Gambling is a major source of revenue for Rhode Island and the state goes to great lengths to protect its industry. Gaming laws in the state restrict all forms of betting that aren’t licensed by gaming authorities, but many forms of gaming are legal.
Legal betting in Rhode consists of casino gambling, in-person and online sports betting, online horse racing betting, daily fantasy sports, online games of skill, the state lottery and charitable bingo games that award no more than $7500 in prizes in a single night.
Poker is effectively outlawed across the state. None of the state’s casinos has a poker room and the law makes no exceptions for private games played at home. Online poker is similarly restricted as the state does not authorize or regulate internet poker. In short, any real money poker game hosted anywhere in the state is illegal.
Rhode Island’s strict gaming laws don’t necessarily mean the state is opposed to online gaming. When the Department of Justice ruled in 2011 that the Wire Act only applies to sports betting, RI Lottery Director Gerald S Aubin said state lottery officials would explore the idea of online gambling at the time.
More recently, Rhode Island expanded gaming options by legalizing sports betting at the state’s two Twin River casinos. A budget passed in 2018 and signed by Governor Gina Raimondo authorized sports betting at both casinos.
The Rhode Island Lottery launched online and mobile betting in September 2019.
Legal Rhode Island Betting Sites
Each of the following gaming sites is permitted to offer real money wagers to state residents. Legal online and mobile betting options in Rhode Island include a lottery-run sports betting site and its associated mobile app, fantasy sports sites, racing betting sites and a website that hosts games of skill.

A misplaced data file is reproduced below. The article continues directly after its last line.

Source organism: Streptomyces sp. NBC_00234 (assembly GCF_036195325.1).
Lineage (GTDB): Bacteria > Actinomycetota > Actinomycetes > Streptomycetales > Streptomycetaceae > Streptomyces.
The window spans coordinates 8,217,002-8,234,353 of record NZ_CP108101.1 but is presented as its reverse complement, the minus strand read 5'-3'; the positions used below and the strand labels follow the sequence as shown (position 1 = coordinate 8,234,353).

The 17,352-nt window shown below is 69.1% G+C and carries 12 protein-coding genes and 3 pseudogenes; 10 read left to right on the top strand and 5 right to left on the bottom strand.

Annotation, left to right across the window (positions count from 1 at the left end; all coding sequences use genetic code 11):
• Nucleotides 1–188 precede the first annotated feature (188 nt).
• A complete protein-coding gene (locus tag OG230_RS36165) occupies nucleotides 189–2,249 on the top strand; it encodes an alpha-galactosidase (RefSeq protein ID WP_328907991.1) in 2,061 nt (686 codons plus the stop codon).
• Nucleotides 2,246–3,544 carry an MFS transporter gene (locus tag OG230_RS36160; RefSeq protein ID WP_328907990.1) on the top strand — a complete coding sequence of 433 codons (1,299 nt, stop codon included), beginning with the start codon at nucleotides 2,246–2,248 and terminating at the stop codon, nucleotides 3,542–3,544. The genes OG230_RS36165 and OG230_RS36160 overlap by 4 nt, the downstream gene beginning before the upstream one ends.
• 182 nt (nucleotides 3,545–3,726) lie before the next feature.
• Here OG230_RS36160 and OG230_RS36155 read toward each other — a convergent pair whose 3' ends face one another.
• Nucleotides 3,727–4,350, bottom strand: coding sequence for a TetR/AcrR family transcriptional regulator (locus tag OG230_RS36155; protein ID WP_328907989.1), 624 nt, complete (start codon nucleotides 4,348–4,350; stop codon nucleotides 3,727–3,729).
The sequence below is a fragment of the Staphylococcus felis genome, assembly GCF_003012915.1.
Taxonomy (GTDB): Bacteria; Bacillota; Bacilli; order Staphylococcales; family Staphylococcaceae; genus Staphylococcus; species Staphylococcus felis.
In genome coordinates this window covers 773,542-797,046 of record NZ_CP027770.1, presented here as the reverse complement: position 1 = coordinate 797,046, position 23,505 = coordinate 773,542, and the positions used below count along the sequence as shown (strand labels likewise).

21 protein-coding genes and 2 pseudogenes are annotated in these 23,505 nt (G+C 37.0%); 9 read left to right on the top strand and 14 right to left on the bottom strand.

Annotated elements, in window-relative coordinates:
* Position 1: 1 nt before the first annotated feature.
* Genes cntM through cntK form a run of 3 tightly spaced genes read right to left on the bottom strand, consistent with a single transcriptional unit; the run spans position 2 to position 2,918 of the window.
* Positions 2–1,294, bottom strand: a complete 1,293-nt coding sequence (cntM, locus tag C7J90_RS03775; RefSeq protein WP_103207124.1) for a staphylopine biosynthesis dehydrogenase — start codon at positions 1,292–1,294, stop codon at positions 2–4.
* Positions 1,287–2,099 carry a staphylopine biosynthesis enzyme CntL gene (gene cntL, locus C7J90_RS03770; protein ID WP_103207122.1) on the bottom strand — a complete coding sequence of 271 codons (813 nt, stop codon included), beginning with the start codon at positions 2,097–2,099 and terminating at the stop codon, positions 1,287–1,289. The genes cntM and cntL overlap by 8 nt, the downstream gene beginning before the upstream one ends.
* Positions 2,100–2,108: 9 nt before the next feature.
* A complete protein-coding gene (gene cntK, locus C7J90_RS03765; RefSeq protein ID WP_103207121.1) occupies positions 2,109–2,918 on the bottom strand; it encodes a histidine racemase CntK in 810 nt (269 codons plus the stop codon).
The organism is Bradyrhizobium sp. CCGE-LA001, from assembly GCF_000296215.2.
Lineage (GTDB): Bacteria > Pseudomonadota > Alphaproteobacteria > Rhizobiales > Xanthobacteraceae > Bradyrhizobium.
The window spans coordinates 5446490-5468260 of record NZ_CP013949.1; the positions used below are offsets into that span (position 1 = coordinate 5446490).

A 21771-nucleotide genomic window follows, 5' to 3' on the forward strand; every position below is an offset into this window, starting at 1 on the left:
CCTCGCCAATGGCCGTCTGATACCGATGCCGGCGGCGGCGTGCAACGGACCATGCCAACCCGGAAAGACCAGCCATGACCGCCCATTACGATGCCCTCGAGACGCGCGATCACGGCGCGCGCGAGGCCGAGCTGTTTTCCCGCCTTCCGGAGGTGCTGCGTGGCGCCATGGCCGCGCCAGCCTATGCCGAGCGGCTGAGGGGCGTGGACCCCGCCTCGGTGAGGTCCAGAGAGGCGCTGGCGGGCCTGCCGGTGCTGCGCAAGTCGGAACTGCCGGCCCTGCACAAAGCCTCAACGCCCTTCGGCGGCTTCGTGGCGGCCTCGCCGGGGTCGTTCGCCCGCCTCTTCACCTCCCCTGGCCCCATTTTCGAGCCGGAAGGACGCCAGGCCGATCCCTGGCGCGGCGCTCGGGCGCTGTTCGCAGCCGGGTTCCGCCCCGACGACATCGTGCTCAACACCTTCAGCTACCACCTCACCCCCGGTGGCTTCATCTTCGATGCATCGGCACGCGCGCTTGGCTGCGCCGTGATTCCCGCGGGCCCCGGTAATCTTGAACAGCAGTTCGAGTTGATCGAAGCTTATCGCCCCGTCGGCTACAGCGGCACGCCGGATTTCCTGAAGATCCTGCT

Online Sports Betting:
Horse and Greyhound Betting:
Games of Skill:
RI Mobile Sports Betting
Mobile sports betting is now legal in Rhode Island.
The Rhode Island Lottery is partnered with IGT and William Hill to offer online betting through one state-authorized provider:
This is the only online sportsbook that is legal and regulated in Rhode Island.
You can begin the registration process by visiting SportsBetRi.com or downloading the app for iOS or Android. In the app store, search for “Rhode Island sports book” and you will see it offered by the Rhode Island Lottery.
In-person registration is required. You can begin the registration person online, but you will have to visit the Twin River or Tiverton locations one time to complete registration. After that step is complete, you may bet online at SportsBetRI.com (which will redirect you to SportsBetRhodeIsland.com when actually placing wagers) or through the mobile app from anywhere within state lines.
Retail Sportsbooks in Rhode Island
Rhode Island’s two casinos now have fully-functional sportsbooks open for business:
Twin River Casino in Lincoln
Twin River Casino in Lincoln took the state’s first sports wagers in November 2018 and now offers a full betting menu covering all the major sports of the world. William Hill manages the sportsbook for both of the state’s casinos and is well-versed in accepting wagers.